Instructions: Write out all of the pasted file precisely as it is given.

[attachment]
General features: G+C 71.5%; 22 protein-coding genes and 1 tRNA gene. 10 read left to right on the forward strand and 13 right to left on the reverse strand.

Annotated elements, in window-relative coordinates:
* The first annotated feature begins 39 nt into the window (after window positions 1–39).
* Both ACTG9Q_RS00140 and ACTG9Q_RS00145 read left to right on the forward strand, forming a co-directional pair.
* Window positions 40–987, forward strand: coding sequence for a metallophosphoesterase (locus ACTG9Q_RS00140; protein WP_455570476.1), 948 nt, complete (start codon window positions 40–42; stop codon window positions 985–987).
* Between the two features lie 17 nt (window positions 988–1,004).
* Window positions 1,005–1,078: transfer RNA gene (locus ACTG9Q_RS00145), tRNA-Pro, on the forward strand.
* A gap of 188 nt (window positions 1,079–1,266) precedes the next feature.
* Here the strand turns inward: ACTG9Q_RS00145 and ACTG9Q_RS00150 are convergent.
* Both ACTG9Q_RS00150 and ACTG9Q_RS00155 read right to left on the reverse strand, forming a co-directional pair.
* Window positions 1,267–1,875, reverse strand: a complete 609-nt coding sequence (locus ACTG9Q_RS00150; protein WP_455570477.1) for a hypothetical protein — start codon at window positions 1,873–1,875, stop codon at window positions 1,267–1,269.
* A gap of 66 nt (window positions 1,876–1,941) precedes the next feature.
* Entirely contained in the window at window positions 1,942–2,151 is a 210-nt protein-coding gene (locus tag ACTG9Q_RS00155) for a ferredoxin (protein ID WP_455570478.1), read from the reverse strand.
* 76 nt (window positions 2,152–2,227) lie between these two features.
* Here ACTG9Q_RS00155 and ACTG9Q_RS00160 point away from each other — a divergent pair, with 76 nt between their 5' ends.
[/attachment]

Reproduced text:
General features: G+C 71.5%; 22 protein-coding genes and 1 tRNA gene. 10 read left to right on the forward strand and 13 right to left on the reverse strand.

Annotated elements, in window-relative coordinates:
* The first annotated feature begins 39 nt into the window (after window positions 1–39).
* Both ACTG9Q_RS00140 and ACTG9Q_RS00145 read left to right on the forward strand, forming a co-directional pair.
* Window positions 40–987, forward strand: coding sequence for a metallophosphoesterase (locus ACTG9Q_RS00140; protein WP_455570476.1), 948 nt, complete (start codon window positions 40–42; stop codon window positions 985–987).
* Between the two features lie 17 nt (window positions 988–1,004).
* Window positions 1,005–1,078: transfer RNA gene (locus ACTG9Q_RS00145), tRNA-Pro, on the forward strand.
* A gap of 188 nt (window positions 1,079–1,266) precedes the next feature.
* Here the strand turns inward: ACTG9Q_RS00145 and ACTG9Q_RS00150 are convergent.
* Both ACTG9Q_RS00150 and ACTG9Q_RS00155 read right to left on the reverse strand, forming a co-directional pair.
* Window positions 1,267–1,875, reverse strand: a complete 609-nt coding sequence (locus ACTG9Q_RS00150; protein WP_455570477.1) for a hypothetical protein — start codon at window positions 1,873–1,875, stop codon at window positions 1,267–1,269.
* A gap of 66 nt (window positions 1,876–1,941) precedes the next feature.
* Entirely contained in the window at window positions 1,942–2,151 is a 210-nt protein-coding gene (locus tag ACTG9Q_RS00155) for a ferredoxin (protein ID WP_455570478.1), read from the reverse strand.
* 76 nt (window positions 2,152–2,227) lie between these two features.
* Here ACTG9Q_RS00155 and ACTG9Q_RS00160 point away from each other — a divergent pair, with 76 nt between their 5' ends.